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Lured by a favourable regulatory landscape, an increasing number of Indian crypto companies are relocating to Dubai in an attempt to evade the high tax regime in their home country.

Crypto analysts see the exodus as a reaction to the stringent tax rules and ambiguous legal guidelines for digital currencies in India. In June 2022, the government introduced a 30 per cent tax on cryptocurrency trading profits and one per cent tax on transactions exceeding Rs10,000.

Juxtaposed with the harsh crypto ecosystem, low taxes, ease of business establishment, and dedicated regulatory framework for digital assets make the UAE, Middle East’s prime financial hub, an attractive destination for crypto firms. Dubai, in particular, excelled as a crypto innovation centre, thanks to strategic policies, and a supportive regulatory environment, crypt strategists said.

“A lot of Web3 founders prefer Dubai or Singapore as their hub because they have clarity and certainty around regulations and greater community support. When you’re setting up a business, investors are more comfortable investing in a jurisdiction where there are no last minute surprises. I am starting to see this trend on the ground and it must be reversed,” Sumit Gupta, CEO of CoinDCX, was quoted as saying by the media.

“We have seen a decline of more than 90 per cent in volumes. That’s a huge, steep decline. And what you have seen is that India continues to be number one when it comes to grassroots crypto adoption, but a lot of that activity is happening on alternative channels because of the high tax rates,” he said.

On top of 30 per cent tax plus applicable surcharge, India introduced four per cent cess on profits made from crypto trading. Last year, Indian crypto traders faced the introduction of a one per cent tax deducted at source on crypto transactions above Rs10,000. According to an amendment to the Income Tax Act, failure to pay TDS may result in a penalty equal to the unpaid amount, a 15 per cent interest on late payments and in certain cases even a jail sentence.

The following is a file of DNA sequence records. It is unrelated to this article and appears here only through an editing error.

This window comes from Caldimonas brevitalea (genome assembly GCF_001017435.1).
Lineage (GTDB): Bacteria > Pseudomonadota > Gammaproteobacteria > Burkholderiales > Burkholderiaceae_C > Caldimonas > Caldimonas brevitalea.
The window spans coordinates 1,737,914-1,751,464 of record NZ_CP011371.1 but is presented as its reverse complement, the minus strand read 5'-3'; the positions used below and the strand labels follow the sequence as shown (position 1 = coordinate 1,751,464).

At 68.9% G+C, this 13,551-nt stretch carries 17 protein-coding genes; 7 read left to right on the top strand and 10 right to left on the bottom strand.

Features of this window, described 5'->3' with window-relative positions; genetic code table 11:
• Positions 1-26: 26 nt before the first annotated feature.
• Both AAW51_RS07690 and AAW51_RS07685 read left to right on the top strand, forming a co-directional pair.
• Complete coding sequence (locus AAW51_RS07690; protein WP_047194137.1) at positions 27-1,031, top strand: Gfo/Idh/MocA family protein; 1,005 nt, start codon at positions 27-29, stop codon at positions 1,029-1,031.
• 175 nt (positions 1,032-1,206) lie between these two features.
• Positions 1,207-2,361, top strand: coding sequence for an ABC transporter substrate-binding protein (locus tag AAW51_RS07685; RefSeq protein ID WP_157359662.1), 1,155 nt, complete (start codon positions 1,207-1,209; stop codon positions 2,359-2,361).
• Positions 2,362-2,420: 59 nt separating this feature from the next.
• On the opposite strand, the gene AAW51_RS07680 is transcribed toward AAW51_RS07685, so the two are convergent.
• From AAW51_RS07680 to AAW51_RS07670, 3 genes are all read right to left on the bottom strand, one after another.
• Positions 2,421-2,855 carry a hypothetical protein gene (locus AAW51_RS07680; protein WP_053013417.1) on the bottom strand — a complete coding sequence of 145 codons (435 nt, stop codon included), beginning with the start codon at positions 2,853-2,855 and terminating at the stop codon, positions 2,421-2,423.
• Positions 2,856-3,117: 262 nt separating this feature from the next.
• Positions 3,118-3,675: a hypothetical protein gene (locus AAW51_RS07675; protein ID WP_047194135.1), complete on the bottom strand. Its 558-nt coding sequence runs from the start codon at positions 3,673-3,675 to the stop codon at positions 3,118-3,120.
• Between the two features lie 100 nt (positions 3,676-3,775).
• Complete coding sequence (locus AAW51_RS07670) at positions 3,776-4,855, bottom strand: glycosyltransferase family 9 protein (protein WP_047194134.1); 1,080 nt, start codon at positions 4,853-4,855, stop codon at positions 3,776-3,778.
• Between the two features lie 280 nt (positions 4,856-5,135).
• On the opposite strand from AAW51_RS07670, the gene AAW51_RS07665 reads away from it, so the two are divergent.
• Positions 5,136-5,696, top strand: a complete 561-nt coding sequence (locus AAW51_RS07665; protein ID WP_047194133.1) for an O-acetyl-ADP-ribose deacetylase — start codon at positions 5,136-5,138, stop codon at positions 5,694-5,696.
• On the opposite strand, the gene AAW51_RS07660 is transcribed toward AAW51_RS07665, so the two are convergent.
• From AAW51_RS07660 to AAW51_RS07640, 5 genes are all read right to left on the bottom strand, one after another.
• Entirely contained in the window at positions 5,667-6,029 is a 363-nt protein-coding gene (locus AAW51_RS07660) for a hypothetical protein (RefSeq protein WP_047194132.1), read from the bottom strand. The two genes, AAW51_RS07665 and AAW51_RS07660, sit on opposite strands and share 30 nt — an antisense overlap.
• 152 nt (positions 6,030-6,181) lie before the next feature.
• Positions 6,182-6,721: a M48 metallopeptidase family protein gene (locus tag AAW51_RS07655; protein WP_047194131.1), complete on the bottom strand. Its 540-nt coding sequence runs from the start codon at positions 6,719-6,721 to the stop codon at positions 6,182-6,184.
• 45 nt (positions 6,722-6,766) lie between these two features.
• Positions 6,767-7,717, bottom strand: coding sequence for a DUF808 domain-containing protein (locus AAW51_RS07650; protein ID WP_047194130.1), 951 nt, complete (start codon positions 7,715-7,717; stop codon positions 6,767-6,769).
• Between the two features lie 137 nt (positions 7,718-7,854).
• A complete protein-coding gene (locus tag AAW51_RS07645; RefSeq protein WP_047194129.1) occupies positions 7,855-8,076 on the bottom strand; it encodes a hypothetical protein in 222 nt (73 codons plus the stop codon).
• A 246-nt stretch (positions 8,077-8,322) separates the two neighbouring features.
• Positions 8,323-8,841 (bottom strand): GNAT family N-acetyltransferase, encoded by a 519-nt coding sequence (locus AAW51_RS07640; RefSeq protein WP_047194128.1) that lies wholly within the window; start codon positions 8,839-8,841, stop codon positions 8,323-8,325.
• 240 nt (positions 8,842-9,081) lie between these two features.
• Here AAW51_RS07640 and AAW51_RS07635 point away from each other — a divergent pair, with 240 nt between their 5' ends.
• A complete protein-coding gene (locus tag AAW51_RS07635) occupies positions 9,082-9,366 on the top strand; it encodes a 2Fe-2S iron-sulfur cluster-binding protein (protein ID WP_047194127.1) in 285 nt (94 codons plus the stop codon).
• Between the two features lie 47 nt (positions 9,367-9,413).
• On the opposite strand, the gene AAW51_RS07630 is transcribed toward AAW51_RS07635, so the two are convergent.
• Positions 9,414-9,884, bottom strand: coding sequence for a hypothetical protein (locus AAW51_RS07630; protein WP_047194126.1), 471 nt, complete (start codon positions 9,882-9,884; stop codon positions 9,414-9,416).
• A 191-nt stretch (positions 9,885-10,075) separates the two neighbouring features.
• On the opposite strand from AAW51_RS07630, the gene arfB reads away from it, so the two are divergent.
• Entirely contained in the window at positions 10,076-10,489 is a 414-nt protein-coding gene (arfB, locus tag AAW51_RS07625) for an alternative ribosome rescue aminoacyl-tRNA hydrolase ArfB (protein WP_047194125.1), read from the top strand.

The UAE has been proactive in creating a regulatory environment that is both robust and flexible. Over the past three years, Dubai and Abu Dhabi have been driving most change by supercharging regulatory efforts to attract a global set of businesses focusing on digital assets, bringing significant talent, investment, and positive exposure to the region, crypto market experts said.

Dubai’s appeal as a crypto hub is fast growing because of its liberal initiatives in providing regulatory clarity with the launch of the Virtual Assets Regulatory Authority (Vara), putting out guidelines and policies about licenses to get. Businesses are coming in, predominantly from the UK, India, China, the US, Russia. Vara oversees cryptocurrencies and related activities in all free zones in Dubai except the Dubai International Financial Centre (DIFC). Abu Dhabi has a similar scope of work through the Abu Dhabi Global Market.